As the workforce changes, employees want to be treated like customers
Business and thought leaders around the future of work and professional mobility came together at Axios’ inaugural What’s Next Summit on Tuesday for a discussion on how employees now prefer to be treated like customers.
Why it matters: With COVID-19, the great resignation and technological shifts, everyone from business owners to job seekers are asking what jobs will look like in the years to come.
The big picture: Over the past two years, people have fled multiple industries in droves as health concerns, remote work, job/life balance, career expectations and opportunities have shifted.
- Last year, studies showed upward of 40% of workers were considering leaving their jobs.
What's happening: The discussion, moderated by Axios executive editor Aja Whitaker-Moore and Axios Finish Line co-author Erica Pandey, revolved around how evolving culture, values and geographical considerations have radically changed the professional landscape.
“Fair compensation is table stakes,” senior partner at PwC Terri McClements said during the session, highlighting how competitive hiring has become for employers.
- As people have left companies and industries, seeking more schedule flexibility or more fulfillment, prospective employees expect companies to offer more robust forms of compensation.
- “They want to know whether your culture meets theirs,” Shannon Schuyler, chief inclusion officer at PwC, said. “They want to be treated with dignity. They want to be treated like the customer.”
- About this shift in attitudes, Schuyler said, “If we’re not excited about it, then just move aside because it’s going to happen with or without us.”
Access to flexible schedules and remote work has unsurprisingly proved to be a large factor in employee well-being throughout the pandemic. As business leaders eye a return to the office, the What’s Next Summit discussion prompted participants to recognize who exactly is most excited to come back.
- “The people who are coming back are white male executives and non-caretakers,” Brian Elliott, executive leader at Future Forum, said.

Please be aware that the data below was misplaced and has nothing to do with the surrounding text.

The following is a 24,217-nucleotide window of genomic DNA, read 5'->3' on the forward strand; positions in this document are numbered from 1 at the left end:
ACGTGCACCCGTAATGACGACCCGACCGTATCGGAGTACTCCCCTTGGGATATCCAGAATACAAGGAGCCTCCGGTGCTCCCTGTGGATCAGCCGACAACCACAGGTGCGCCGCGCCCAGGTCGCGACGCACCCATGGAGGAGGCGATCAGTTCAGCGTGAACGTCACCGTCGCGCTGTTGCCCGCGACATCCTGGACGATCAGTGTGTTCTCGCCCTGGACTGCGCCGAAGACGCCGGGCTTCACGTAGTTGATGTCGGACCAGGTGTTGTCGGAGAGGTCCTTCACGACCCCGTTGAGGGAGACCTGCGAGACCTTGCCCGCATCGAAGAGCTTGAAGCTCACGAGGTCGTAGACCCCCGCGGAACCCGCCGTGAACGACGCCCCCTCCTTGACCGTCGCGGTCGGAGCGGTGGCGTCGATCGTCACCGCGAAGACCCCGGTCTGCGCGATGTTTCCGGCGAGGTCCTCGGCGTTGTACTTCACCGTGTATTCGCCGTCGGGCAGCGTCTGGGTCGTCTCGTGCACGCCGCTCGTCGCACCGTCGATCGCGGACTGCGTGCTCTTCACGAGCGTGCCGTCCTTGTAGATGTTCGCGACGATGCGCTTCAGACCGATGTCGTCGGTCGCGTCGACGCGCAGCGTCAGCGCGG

- Discussion participants said that remote work offers more time for those with families, but it allows for an escape from micro-aggressions, code switching expectations and other difficulties faced by people of color.
- Elliott said when it comes to looking at returning to the office, considering all the difficulties a team faces is essential.
- “You’ve got to walk your talk,” Elliott said. “It’s got to start at the executive suite.”
According to the discussion’s participants, these workforce evolutions are even more of an expectation in younger generations.
- Kristin Sharp, the CEO of Flex, which serves app-based earning platforms, said that she had heard from younger users that the traditional, single-job career path seemed to them “fundamentally unstable, because you only have one income source.”
- A recent college grad said in the discussion that she had felt in “high demand” while job searching but also shared the importance she placed on an organization’s activism, environmental impact, amenities, student loan reimbursement programs and mentorship opportunities.
The bottom line: How companies adapt to evolving expectations around hiring, corporate identity and office space seems increasingly important to prospective job seekers.
Editor’s note: This post has been corrected to identify PwC senior partner Terri McClements as the source of a quote (not PwC partner Terri-Ann Dautzenberg).